Summer gas prices forecast to dip 1 cent
Eric Henry gases up his car in Sacramento, Calif. Drivers will get the slightest of breaks on gasoline prices this summer, according to the Energy Department. The national average price is forecast to fall — by just 1 cent — to $3.57 per gallon between April and September, the months when Americans do most of their driving.
Drivers will get the slightest of breaks on gasoline prices this summer, according to the Energy Department.
The national average price is forecast to fall — by just 1 cent — to $3.57 a gallon between April and September, the months when Americans do most of their driving.
Still, that would be the lowest average summer price since 2010.
For the year, the department’s Energy Information Administration expects gasoline to average $3.45 a gallon, down from $3.51 last year and also the lowest since 2010.
World demand for oil is growing, but supplies are growing faster than demand, thanks to higher production in the U.S., Canada and elsewhere. That will keep a lid on the price of crude and gasoline.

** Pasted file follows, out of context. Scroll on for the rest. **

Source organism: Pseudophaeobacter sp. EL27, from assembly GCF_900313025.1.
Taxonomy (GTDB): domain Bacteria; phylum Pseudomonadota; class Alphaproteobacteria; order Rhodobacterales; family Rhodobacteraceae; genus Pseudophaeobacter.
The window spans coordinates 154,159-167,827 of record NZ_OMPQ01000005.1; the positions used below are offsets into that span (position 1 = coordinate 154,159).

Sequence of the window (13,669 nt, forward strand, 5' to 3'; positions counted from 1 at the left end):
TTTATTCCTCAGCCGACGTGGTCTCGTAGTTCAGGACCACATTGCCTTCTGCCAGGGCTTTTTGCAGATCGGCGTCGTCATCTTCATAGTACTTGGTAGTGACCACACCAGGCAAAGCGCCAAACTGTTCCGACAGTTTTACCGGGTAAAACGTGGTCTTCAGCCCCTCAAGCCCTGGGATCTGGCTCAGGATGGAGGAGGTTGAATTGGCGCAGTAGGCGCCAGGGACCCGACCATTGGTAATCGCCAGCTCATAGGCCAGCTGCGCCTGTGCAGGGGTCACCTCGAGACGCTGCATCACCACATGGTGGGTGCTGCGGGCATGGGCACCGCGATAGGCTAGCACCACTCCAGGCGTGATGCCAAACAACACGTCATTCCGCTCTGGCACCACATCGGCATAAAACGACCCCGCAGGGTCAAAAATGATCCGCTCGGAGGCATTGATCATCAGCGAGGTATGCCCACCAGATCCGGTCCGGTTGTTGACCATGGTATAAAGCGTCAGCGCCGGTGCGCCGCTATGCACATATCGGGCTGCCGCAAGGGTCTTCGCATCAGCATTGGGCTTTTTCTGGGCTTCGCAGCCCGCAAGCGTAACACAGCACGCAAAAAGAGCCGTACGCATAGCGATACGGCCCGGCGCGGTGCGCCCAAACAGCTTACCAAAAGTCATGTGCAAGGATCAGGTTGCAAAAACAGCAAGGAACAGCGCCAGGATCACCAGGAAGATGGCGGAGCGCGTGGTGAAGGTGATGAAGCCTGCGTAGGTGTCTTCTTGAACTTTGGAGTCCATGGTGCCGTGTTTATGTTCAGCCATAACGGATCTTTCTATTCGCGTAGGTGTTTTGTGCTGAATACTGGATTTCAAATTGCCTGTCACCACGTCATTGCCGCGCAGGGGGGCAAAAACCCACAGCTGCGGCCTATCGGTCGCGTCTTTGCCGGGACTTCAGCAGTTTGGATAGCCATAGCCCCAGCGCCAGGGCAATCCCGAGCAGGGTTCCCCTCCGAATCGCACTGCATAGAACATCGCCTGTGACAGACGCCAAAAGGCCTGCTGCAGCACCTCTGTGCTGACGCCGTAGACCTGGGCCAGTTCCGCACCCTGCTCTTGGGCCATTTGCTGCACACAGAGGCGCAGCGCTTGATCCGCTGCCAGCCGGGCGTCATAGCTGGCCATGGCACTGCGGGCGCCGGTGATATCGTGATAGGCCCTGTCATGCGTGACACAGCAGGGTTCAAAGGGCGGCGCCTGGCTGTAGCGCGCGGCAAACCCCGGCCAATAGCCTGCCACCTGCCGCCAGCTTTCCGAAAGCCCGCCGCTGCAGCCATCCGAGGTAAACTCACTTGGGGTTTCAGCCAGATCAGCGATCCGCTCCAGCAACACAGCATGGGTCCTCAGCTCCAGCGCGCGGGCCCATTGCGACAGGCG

The price of Brent crude, a benchmark used to price oil used by many U.S. refineries and the most important factor in gasoline prices, is forecast to fall 4 percent this year.
U.S. drivers are expected to burn slightly more gasoline than they did last year, according to the EIA. More people will drive more miles as the economy continues to improve, but they are driving more fuel-efficient cars. That will prevent gasoline demand from rising as fast as the number of miles driven.
EIA Administrator Adam Sieminski warned in a conference call with reporters Tuesday that unexpected factors such as refinery outages, pipeline problems or geopolitical events that disrupt crude flows could send prices quickly higher.
The sudden return of supplies also could send prices lower. The average price of gasoline last summer was 5 cents lower than what EIA had forecast last spring.
Sieminski said that the amount of oil kept out of the market because of political unrest and logistical factors around the world is far higher now than in the past. Turmoil in Libya, Sudan and elsewhere is keeping about 2.5 million barrels of oil per day off the market, about 3 percent of world demand, up from 500,000 barrels historically, he said.
That has kept the price of Brent crude higher than anticipated in recent months, and it has led to slightly higher gasoline prices than forecast.